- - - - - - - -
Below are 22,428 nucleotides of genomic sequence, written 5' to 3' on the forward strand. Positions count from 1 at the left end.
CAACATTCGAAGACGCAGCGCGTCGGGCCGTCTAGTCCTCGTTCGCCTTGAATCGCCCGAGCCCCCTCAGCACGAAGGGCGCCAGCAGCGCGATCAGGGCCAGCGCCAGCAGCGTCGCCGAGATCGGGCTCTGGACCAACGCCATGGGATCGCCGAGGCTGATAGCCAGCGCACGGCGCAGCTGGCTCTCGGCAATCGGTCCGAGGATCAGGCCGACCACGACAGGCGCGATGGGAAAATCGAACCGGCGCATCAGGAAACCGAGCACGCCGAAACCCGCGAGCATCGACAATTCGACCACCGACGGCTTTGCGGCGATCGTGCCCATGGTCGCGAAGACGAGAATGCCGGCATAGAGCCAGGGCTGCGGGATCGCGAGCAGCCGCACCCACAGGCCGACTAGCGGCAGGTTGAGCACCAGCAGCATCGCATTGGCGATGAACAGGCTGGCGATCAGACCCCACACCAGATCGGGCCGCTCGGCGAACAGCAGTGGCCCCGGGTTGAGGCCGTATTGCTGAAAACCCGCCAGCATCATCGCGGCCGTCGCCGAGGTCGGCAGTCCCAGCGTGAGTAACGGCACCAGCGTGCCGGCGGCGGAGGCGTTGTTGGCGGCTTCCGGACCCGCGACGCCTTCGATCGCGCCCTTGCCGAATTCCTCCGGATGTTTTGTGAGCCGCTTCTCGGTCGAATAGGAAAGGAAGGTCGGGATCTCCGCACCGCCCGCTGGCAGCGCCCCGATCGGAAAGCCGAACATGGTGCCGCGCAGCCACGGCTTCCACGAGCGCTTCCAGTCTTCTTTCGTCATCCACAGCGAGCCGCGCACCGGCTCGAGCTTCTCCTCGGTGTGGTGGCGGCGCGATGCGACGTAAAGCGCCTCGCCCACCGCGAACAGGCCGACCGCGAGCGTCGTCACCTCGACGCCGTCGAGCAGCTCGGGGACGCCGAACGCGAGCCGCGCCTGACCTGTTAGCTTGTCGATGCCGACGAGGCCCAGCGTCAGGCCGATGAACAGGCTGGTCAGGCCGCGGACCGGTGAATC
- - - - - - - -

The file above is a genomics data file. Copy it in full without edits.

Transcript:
Below are 22,428 nucleotides of genomic sequence, written 5' to 3' on the forward strand. Positions count from 1 at the left end.
CAACATTCGAAGACGCAGCGCGTCGGGCCGTCTAGTCCTCGTTCGCCTTGAATCGCCCGAGCCCCCTCAGCACGAAGGGCGCCAGCAGCGCGATCAGGGCCAGCGCCAGCAGCGTCGCCGAGATCGGGCTCTGGACCAACGCCATGGGATCGCCGAGGCTGATAGCCAGCGCACGGCGCAGCTGGCTCTCGGCAATCGGTCCGAGGATCAGGCCGACCACGACAGGCGCGATGGGAAAATCGAACCGGCGCATCAGGAAACCGAGCACGCCGAAACCCGCGAGCATCGACAATTCGACCACCGACGGCTTTGCGGCGATCGTGCCCATGGTCGCGAAGACGAGAATGCCGGCATAGAGCCAGGGCTGCGGGATCGCGAGCAGCCGCACCCACAGGCCGACTAGCGGCAGGTTGAGCACCAGCAGCATCGCATTGGCGATGAACAGGCTGGCGATCAGACCCCACACCAGATCGGGCCGCTCGGCGAACAGCAGTGGCCCCGGGTTGAGGCCGTATTGCTGAAAACCCGCCAGCATCATCGCGGCCGTCGCCGAGGTCGGCAGTCCCAGCGTGAGTAACGGCACCAGCGTGCCGGCGGCGGAGGCGTTGTTGGCGGCTTCCGGACCCGCGACGCCTTCGATCGCGCCCTTGCCGAATTCCTCCGGATGTTTTGTGAGCCGCTTCTCGGTCGAATAGGAAAGGAAGGTCGGGATCTCCGCACCGCCCGCTGGCAGCGCCCCGATCGGAAAGCCGAACATGGTGCCGCGCAGCCACGGCTTCCACGAGCGCTTCCAGTCTTCTTTCGTCATCCACAGCGAGCCGCGCACCGGCTCGAGCTTCTCCTCGGTGTGGTGGCGGCGCGATGCGACGTAAAGCGCCTCGCCCACCGCGAACAGGCCGACCGCGAGCGTCGTCACCTCGACGCCGTCGAGCAGCTCGGGGACGCCGAACGCGAGCCGCGCCTGACCTGTTAGCTTGTCGATGCCGACGAGGCCCAGCGTCAGGCCGATGAACAGGCTGGTCAGGCCGCGGACCGGTGAATC